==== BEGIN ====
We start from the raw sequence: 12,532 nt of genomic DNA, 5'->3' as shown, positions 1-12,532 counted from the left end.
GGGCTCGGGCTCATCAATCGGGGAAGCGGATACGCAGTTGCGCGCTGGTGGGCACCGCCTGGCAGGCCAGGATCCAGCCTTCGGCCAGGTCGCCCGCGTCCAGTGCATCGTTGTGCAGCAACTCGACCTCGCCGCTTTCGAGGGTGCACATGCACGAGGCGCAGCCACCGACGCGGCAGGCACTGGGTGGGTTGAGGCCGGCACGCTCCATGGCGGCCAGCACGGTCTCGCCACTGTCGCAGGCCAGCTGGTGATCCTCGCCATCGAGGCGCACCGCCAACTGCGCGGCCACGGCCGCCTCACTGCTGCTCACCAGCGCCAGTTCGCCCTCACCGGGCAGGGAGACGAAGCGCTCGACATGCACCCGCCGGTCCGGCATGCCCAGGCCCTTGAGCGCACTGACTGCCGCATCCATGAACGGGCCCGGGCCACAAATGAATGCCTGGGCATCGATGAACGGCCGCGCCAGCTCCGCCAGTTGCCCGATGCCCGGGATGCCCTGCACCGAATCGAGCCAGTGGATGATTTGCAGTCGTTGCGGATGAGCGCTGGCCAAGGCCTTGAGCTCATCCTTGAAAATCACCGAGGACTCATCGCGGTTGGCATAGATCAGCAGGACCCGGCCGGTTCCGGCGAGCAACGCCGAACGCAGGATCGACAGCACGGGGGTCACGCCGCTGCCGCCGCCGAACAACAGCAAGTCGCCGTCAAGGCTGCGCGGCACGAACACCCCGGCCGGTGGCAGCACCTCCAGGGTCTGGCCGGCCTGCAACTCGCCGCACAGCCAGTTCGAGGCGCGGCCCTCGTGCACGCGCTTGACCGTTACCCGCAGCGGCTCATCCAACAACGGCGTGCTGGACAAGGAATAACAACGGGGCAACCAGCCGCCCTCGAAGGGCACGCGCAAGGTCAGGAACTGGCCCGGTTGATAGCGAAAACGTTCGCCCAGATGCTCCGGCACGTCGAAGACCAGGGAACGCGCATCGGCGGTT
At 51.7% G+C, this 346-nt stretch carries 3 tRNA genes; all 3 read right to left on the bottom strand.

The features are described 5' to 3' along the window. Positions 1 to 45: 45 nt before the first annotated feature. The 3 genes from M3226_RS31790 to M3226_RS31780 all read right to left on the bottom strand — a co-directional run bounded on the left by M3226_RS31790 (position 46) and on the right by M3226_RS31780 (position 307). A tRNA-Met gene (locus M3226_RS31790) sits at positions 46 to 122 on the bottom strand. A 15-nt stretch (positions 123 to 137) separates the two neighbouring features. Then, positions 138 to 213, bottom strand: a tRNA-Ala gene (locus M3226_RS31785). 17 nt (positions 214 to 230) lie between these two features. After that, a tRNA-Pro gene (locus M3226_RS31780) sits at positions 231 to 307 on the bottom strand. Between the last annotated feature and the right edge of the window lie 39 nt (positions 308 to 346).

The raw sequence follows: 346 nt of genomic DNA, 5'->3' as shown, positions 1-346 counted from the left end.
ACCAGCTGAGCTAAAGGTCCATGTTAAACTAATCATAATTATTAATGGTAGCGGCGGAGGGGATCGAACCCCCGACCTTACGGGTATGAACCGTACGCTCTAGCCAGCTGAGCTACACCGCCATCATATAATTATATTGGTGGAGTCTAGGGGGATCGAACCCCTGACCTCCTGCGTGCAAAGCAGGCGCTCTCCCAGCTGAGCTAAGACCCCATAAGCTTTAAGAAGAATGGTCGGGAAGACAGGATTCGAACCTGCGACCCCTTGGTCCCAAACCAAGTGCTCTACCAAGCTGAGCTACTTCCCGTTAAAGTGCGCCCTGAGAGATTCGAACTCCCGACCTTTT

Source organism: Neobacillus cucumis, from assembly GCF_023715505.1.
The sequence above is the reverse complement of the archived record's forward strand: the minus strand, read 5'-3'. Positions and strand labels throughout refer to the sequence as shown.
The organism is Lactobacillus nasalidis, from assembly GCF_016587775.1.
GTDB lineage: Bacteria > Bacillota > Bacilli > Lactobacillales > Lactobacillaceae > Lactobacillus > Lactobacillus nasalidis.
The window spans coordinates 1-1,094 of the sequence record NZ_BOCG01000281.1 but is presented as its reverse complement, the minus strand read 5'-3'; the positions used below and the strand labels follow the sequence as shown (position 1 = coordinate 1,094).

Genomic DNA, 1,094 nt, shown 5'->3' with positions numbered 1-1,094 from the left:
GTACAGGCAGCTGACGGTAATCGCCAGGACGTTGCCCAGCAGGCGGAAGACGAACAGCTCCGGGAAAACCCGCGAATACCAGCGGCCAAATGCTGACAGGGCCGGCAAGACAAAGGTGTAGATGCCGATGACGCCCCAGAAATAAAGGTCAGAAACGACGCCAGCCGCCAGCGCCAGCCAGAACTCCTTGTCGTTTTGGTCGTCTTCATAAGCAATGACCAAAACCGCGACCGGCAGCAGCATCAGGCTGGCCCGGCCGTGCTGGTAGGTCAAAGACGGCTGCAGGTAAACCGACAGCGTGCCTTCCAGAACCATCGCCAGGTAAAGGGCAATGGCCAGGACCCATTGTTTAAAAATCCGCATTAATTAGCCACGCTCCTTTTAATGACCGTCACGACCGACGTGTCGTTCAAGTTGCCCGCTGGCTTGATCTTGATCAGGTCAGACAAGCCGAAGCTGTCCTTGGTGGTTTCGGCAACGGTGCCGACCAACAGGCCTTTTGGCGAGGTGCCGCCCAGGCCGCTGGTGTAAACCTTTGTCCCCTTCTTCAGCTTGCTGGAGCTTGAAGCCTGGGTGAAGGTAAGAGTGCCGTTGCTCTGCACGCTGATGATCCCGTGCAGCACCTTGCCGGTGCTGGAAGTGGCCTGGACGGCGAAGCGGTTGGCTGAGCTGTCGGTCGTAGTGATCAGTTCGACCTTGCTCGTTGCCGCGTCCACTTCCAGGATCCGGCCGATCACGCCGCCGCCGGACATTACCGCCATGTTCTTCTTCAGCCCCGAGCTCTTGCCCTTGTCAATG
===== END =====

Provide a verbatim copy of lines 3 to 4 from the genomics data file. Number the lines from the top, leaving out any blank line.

At 51.7% G+C, this 346-nt stretch carries 3 tRNA genes; all 3 read right to left on the bottom strand.

The features are described 5' to 3' along the window. Positions 1 to 45: 45 nt before the first annotated feature. The 3 genes from M3226_RS31790 to M3226_RS31780 all read right to left on the bottom strand — a co-directional run bounded on the left by M3226_RS31790 (position 46) and on the right by M3226_RS31780 (position 307). A tRNA-Met gene (locus M3226_RS31790) sits at positions 46 to 122 on the bottom strand. A 15-nt stretch (positions 123 to 137) separates the two neighbouring features. Then, positions 138 to 213, bottom strand: a tRNA-Ala gene (locus M3226_RS31785). 17 nt (positions 214 to 230) lie between these two features. After that, a tRNA-Pro gene (locus M3226_RS31780) sits at positions 231 to 307 on the bottom strand. Between the last annotated feature and the right edge of the window lie 39 nt (positions 308 to 346).